Remember, banks do not want to negotiate when selling a foreclosed property. They don’t want to give away homes but they also don’t want to invest resources into selling these properties. Trying to low-ball the bank or playing a haggling game is unlikely to benefit you. The odds are more likely that you’ll miss out on the sale because someone else will give the bank what they are asking since it’s already below market value.

Step-by-Step Guide to Buying a Foreclosure

Now that you understand the foreclosure process and understand the benefits of buying a foreclosed home, let’s take a look at the process of buying a foreclosed home.

1. Do Your Research

As we mentioned, you need to understandthe foreclosure process in your state and monitor foreclosure activity in your target community. The sooner you know about a potential foreclosure, the sooner you can act to make the purchase.

Foreclosure properties generate a competitive market that moves quickly so you need to stay on top of things. If you don’t have time to keep track of all the foreclosure activity in your area – and most people don’t – you can use a foreclosure tracking service to do it for you. Many not only notify you when a foreclosure comes on the market, but they also give you information about pre-foreclosure listings. If you don’t want to enroll in a service, you can get the information from local officials.Whatever you need to do to stay on top of the market helps you find the best property in the long run.

2. Work with an Agent Who is Familiar with Foreclosures

Working with a real estate agent can save you time and money and it’s especially helpful when buying a foreclosure. You must work with an agent if you’re a first-time foreclosure buyer.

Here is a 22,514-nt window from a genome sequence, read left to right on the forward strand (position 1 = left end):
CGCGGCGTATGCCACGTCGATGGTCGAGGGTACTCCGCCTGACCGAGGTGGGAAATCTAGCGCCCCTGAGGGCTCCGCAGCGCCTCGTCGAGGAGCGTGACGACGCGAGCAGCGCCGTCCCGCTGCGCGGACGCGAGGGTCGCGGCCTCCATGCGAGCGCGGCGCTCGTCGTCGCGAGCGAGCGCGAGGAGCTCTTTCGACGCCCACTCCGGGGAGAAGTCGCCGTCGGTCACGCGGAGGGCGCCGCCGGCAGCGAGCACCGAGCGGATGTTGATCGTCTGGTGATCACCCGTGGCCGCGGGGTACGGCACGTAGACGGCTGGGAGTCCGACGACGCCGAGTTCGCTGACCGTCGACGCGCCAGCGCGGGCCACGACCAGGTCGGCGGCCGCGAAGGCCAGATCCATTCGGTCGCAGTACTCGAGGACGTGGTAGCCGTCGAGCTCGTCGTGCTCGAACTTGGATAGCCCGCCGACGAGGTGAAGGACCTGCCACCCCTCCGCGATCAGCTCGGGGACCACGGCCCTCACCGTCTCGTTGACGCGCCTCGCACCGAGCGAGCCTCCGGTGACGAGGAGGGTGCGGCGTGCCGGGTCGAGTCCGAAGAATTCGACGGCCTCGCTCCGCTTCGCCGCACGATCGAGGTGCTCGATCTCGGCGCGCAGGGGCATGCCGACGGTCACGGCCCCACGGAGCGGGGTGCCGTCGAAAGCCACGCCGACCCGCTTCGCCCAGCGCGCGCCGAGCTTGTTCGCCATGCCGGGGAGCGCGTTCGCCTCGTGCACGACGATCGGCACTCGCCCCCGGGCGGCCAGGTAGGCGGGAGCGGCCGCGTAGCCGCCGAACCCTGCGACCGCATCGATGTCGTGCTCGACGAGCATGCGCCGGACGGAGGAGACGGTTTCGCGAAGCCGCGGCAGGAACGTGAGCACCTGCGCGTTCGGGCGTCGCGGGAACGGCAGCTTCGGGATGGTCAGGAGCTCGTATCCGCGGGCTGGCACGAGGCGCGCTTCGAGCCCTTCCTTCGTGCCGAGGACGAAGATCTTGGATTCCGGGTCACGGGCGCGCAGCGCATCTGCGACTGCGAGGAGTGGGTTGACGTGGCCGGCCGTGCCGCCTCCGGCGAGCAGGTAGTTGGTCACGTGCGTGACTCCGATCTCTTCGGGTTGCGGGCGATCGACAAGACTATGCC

Some agents don’t like working with foreclosures while others are willing to do it when the need arises. There’s also a type of agent that specializes in foreclosures. This is who you want to hire. They are experienced with the process and understand the laws and procedures. Let your agent know upfront that you are interested in foreclosed properties so they look for the right homes for you.

3. Compare Sales

It’s always important to consider “comps” when investing in real estate but it can be especially helpful when buying a foreclosure. If you’re buying a bank-owned property, it helps you make a smart offer on the property. You don’t want to low-ball but you also don’t want to pay too much.

You’ll also get a good indication of how quickly you need to move on the property, which, with most foreclosure listings, is pretty fast. Knowing what the comparable sales in an area are before a foreclosure is even listed helps you save frustration when it’s time to make an offer.

Most foreclosed properties are already priced below market value. If the bank has priced it higher, it might be a good idea to avoid the property. Why pay more than you need to?

4. Make Sure You’re Considering the Full Cost of Buying the Home

It’s common for foreclosed properties to be in some state of disrepair. A homeowner struggling to keep up with mortgage payments probably could not afford to maintain the home. In some cases, homeowners become frustrated and completely neglect the property because they know they’ll be forced out soon.

There are even instances in which homeowners intentionally damage the property before they leave. This is why it’s so important to evaluate the condition of a foreclosed home before making an offer.